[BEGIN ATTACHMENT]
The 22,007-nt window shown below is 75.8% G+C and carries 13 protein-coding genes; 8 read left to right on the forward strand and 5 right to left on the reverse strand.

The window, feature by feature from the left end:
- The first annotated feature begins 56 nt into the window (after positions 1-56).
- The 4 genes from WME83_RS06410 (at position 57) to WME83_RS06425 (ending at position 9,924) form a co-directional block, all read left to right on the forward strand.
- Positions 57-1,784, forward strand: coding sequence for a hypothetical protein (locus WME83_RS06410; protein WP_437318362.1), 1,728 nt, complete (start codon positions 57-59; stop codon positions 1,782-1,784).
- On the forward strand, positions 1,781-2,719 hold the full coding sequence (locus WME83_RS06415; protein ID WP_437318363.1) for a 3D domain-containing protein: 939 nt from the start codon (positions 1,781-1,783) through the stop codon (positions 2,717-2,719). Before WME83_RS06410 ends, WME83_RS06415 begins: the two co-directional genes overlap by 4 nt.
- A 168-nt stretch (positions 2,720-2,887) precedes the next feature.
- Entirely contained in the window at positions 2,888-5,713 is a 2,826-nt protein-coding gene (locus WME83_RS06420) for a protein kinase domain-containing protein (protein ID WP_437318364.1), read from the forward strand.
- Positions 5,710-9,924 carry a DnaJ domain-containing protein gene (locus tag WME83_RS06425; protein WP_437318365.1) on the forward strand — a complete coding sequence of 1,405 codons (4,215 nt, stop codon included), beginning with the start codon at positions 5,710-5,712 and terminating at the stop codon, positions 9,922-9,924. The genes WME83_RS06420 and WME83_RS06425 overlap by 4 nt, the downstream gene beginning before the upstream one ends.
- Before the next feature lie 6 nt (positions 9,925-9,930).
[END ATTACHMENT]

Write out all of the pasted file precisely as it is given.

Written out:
The 22,007-nt window shown below is 75.8% G+C and carries 13 protein-coding genes; 8 read left to right on the forward strand and 5 right to left on the reverse strand.

The window, feature by feature from the left end:
- The first annotated feature begins 56 nt into the window (after positions 1-56).
- The 4 genes from WME83_RS06410 (at position 57) to WME83_RS06425 (ending at position 9,924) form a co-directional block, all read left to right on the forward strand.
- Positions 57-1,784, forward strand: coding sequence for a hypothetical protein (locus WME83_RS06410; protein WP_437318362.1), 1,728 nt, complete (start codon positions 57-59; stop codon positions 1,782-1,784).
- On the forward strand, positions 1,781-2,719 hold the full coding sequence (locus WME83_RS06415; protein ID WP_437318363.1) for a 3D domain-containing protein: 939 nt from the start codon (positions 1,781-1,783) through the stop codon (positions 2,717-2,719). Before WME83_RS06410 ends, WME83_RS06415 begins: the two co-directional genes overlap by 4 nt.
- A 168-nt stretch (positions 2,720-2,887) precedes the next feature.
- Entirely contained in the window at positions 2,888-5,713 is a 2,826-nt protein-coding gene (locus WME83_RS06420) for a protein kinase domain-containing protein (protein ID WP_437318364.1), read from the forward strand.
- Positions 5,710-9,924 carry a DnaJ domain-containing protein gene (locus tag WME83_RS06425; protein WP_437318365.1) on the forward strand — a complete coding sequence of 1,405 codons (4,215 nt, stop codon included), beginning with the start codon at positions 5,710-5,712 and terminating at the stop codon, positions 9,922-9,924. The genes WME83_RS06420 and WME83_RS06425 overlap by 4 nt, the downstream gene beginning before the upstream one ends.
- Before the next feature lie 6 nt (positions 9,925-9,930).